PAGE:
Clashes in Class: Tech Culture & Chronic Stress
Are the class-related divides within your company leading to chronic stress?
Posted August 15, 2016
Kat* described her first industry holiday party as “mind boggling.” When she witnessed colleagues casually drinking bottles of wine that cost hundreds of dollars at company meetings, she was in awe. “This is what people get paid for?!”
At first, it was thrilling. As a child, Kat and her single mother had to visit food banks to put meals on the table. Kat’s childhood dream was to live in a house and she’d never been exposed to the concept of graduate school. It is no surprise then, that when she scored her first tech job, the displays of wealth that she experienced felt like an abstraction. Being a queer, multi-racial woman who grew up in relative poverty , the resources she experienced in tech felt so far from the reality of her life up until that point.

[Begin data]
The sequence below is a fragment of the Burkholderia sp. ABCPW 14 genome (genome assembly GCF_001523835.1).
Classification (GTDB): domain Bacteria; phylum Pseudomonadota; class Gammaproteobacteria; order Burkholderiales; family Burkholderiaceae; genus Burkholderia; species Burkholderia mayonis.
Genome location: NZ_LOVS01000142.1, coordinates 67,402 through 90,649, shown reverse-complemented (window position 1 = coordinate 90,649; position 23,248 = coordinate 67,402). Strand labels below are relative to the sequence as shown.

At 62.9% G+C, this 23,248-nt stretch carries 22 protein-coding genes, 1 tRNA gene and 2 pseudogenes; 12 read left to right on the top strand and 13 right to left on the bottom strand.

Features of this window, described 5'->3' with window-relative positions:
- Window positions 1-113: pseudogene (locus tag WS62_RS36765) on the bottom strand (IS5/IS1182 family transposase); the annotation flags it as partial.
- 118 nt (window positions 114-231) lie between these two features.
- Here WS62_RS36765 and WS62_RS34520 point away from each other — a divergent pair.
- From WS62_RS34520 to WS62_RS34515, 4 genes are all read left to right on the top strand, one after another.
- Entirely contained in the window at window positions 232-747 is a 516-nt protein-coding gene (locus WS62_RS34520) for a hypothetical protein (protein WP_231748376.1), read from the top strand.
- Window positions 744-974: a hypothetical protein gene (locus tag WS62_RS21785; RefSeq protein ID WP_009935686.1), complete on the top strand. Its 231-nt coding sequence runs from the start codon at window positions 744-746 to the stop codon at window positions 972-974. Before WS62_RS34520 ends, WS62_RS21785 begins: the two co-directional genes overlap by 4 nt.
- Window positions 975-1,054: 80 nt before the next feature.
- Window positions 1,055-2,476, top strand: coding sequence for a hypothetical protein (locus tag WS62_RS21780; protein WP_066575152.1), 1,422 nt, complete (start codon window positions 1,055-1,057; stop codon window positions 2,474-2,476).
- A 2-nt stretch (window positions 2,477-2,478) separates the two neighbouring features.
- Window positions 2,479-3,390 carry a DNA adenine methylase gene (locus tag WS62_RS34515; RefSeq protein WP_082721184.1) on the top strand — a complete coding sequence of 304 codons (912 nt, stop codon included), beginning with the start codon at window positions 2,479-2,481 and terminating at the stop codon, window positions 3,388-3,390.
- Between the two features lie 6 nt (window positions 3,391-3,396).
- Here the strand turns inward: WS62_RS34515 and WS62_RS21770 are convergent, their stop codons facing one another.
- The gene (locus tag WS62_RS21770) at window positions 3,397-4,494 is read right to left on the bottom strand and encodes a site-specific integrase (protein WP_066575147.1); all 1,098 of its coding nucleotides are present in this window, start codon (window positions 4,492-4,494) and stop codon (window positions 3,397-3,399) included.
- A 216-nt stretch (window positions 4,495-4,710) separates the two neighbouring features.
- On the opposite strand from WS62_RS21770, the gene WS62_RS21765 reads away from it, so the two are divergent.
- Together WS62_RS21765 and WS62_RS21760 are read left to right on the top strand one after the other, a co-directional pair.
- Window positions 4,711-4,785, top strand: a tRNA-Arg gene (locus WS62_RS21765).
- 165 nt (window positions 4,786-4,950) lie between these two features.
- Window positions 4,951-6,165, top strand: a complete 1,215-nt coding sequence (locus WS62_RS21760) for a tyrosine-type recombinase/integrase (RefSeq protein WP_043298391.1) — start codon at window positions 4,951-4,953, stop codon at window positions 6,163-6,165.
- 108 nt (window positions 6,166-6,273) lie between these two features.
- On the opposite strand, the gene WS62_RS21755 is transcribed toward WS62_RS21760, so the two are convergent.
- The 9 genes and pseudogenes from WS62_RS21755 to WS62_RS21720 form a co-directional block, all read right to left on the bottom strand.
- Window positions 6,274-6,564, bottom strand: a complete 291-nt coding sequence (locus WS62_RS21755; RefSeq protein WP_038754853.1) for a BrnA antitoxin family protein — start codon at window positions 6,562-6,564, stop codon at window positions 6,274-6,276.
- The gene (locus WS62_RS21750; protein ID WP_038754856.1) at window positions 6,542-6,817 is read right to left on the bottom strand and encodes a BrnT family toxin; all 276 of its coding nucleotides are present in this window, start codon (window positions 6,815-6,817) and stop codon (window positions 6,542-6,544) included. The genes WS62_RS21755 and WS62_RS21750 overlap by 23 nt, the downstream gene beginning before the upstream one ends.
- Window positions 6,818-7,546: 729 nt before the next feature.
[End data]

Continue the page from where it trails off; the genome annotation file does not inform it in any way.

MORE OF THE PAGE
If you grew up with little access to education and financial resources, it is initially exciting to suddenly find yourself smack dab in the middle of a world that had previously only been experienced via shows like "The Fresh Prince of Bel Air.” Once the honeymoon period is over, however, you may find yourself caught in a cycle of stress in efforts to keep up with this culture of privilege that feels so tenuous.
For Kat, the cultural disparities between she and her colleagues led to psychic and emotional strain. The daily disconnects between them, resulting from her lifetime of financial struggle and their relative comfort, created an invisible wall of tension.
According to the American Psychological Association, there are three types of stress: Acute Stress; Episodic Acute Stress; and Chronic Stress. According to the APA, acute stress occurs in response to daily demands, be they tedious or exciting. Many of us are familiar with the symptoms which include feelings of anxiety, tension headaches, or stomach problems.
Episodic acute stress is experienced by people who are constantly in a state of chaotic activity. This is your typical “Type A” personality—overworked, always tense and often irritable (and irritating to those around them!).